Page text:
The Alliance's attempt to put ALL student outcomes on teachers is nothing less than disgraceful and their undermining treatment of the Seattle Organizers Coalition is shoddy. (Please note: this is my opinion. I know that many in the Seattle Organizers are not appreciative of this treatment but they tend to be less vocal than me.)
From the article:
While the group's ideas are not necessarily new, its effort to influence the negotiations is. And the coalition may have the political clout to do just that.
Among its members: City Council member Tim Burgess, the Urban League of Metropolitan Seattle, El Centro de la Raza, and the Greater Seattle Chamber of Commerce.
Now El Centro de la Raza declined to be part of the Seattle Organizers but not this group. I'd be interested to know why. Maybe the Alliance's group looked like more heavy hitters but the Seattle Organizers, at least, is dedicated to parents and community, not the business/political community.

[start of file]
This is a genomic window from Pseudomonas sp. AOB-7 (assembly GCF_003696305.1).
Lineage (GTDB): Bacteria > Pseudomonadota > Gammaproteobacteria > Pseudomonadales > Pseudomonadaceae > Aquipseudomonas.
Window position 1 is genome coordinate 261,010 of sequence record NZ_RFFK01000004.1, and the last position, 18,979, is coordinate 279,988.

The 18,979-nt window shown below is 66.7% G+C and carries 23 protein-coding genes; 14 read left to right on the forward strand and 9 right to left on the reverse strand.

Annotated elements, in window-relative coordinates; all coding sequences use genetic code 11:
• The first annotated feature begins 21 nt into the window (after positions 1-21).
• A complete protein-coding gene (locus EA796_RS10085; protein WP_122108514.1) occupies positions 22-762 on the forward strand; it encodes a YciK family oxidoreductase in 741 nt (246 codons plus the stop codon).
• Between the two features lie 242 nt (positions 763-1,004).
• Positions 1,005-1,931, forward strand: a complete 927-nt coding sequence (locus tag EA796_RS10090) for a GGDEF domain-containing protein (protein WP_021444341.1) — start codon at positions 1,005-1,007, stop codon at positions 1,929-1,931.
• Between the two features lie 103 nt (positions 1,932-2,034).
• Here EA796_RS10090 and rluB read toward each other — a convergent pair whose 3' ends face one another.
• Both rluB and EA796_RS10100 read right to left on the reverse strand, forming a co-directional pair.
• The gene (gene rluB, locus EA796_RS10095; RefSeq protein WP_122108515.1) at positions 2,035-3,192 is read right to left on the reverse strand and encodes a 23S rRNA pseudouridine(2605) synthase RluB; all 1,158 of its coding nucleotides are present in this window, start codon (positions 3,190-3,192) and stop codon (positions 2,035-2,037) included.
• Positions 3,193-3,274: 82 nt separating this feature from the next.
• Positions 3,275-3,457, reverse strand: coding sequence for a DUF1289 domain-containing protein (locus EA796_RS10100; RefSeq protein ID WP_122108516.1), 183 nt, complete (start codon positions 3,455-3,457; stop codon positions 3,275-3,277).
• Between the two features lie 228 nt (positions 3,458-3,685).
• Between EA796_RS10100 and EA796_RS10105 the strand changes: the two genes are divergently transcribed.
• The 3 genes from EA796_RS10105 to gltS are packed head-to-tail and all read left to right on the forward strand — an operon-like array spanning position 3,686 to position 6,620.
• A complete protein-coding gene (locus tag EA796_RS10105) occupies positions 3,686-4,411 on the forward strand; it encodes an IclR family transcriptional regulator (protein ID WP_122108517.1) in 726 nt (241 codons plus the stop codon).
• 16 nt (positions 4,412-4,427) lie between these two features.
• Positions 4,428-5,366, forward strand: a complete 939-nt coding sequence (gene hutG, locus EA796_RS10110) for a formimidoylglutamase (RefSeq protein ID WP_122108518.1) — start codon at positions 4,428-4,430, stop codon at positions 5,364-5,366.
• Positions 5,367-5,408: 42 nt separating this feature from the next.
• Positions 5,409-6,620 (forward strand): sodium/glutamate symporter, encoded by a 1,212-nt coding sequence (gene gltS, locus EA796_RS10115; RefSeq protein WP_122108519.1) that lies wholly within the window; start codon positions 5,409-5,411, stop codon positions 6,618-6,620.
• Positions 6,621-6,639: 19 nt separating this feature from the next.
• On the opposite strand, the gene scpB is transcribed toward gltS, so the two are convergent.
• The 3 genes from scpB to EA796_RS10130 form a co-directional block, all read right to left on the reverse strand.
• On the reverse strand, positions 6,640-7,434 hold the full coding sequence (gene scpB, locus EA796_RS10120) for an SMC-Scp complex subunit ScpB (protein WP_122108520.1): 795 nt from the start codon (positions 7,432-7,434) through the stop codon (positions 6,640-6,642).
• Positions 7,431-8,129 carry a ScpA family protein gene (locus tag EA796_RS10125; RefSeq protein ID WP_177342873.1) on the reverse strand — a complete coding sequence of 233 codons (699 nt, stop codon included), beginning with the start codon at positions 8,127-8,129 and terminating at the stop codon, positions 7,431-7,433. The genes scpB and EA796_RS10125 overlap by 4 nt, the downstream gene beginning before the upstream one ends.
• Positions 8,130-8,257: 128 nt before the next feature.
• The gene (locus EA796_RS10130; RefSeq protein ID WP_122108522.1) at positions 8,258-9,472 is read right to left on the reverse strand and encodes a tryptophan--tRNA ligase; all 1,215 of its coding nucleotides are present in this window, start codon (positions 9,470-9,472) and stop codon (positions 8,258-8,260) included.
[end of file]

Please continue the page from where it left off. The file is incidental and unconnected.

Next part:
Also from the article:
The coalition wants to shorten the process for firing ineffective teachers and to base lay-off decisions at least in part on performance rather than just seniority.
Asked whether the she would go along with the latter suggestion, Addae declares: "Never!" Then she backtracks slightly to say that she should never say never, but adds that she'd have to see the district do a lot of other things first to "authentically show" that it wanted to close the achievement gap, like reducing class size (though why this should come before laying off weak teachers is a mystery).
I think the SEA's vise grip on seniority as the be all and end all to RIFs is going to hurt them. Why come from a place of no right from the get go? (Note: never been involved in contract negotiations - I'm sure there is an art to it.)
I'm signed up to attend next week's "Teacher Quality Town Hall" at South Lake High (small venue but apparently that's all they could get). It should be interesting.